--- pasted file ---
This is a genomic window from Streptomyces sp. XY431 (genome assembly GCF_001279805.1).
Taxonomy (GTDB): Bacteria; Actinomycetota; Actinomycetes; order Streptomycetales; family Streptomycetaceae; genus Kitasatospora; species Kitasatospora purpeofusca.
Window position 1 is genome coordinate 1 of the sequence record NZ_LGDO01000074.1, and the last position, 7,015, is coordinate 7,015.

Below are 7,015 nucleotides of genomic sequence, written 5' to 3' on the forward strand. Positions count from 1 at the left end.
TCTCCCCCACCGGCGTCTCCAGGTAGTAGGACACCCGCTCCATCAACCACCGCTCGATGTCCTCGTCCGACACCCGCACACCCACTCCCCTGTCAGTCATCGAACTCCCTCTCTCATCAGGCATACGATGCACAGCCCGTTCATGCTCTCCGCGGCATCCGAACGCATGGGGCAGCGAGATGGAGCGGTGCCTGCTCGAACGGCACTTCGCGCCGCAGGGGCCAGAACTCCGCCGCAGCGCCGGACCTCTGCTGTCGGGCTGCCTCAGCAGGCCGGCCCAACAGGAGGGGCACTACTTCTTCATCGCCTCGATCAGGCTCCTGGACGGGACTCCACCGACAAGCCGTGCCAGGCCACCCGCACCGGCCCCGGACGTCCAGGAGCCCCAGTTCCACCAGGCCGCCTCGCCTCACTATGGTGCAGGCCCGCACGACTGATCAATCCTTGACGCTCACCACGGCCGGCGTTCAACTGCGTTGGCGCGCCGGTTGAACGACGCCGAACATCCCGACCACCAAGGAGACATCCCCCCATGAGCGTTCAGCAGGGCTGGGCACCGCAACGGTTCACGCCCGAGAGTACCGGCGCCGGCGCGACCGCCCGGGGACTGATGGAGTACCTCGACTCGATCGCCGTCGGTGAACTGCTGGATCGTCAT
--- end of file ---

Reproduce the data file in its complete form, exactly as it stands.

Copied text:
This is a genomic window from Streptomyces sp. XY431 (genome assembly GCF_001279805.1).
Taxonomy (GTDB): Bacteria; Actinomycetota; Actinomycetes; order Streptomycetales; family Streptomycetaceae; genus Kitasatospora; species Kitasatospora purpeofusca.
Window position 1 is genome coordinate 1 of the sequence record NZ_LGDO01000074.1, and the last position, 7,015, is coordinate 7,015.

Below are 7,015 nucleotides of genomic sequence, written 5' to 3' on the forward strand. Positions count from 1 at the left end.
TCTCCCCCACCGGCGTCTCCAGGTAGTAGGACACCCGCTCCATCAACCACCGCTCGATGTCCTCGTCCGACACCCGCACACCCACTCCCCTGTCAGTCATCGAACTCCCTCTCTCATCAGGCATACGATGCACAGCCCGTTCATGCTCTCCGCGGCATCCGAACGCATGGGGCAGCGAGATGGAGCGGTGCCTGCTCGAACGGCACTTCGCGCCGCAGGGGCCAGAACTCCGCCGCAGCGCCGGACCTCTGCTGTCGGGCTGCCTCAGCAGGCCGGCCCAACAGGAGGGGCACTACTTCTTCATCGCCTCGATCAGGCTCCTGGACGGGACTCCACCGACAAGCCGTGCCAGGCCACCCGCACCGGCCCCGGACGTCCAGGAGCCCCAGTTCCACCAGGCCGCCTCGCCTCACTATGGTGCAGGCCCGCACGACTGATCAATCCTTGACGCTCACCACGGCCGGCGTTCAACTGCGTTGGCGCGCCGGTTGAACGACGCCGAACATCCCGACCACCAAGGAGACATCCCCCCATGAGCGTTCAGCAGGGCTGGGCACCGCAACGGTTCACGCCCGAGAGTACCGGCGCCGGCGCGACCGCCCGGGGACTGATGGAGTACCTCGACTCGATCGCCGTCGGTGAACTGCTGGATCGTCAT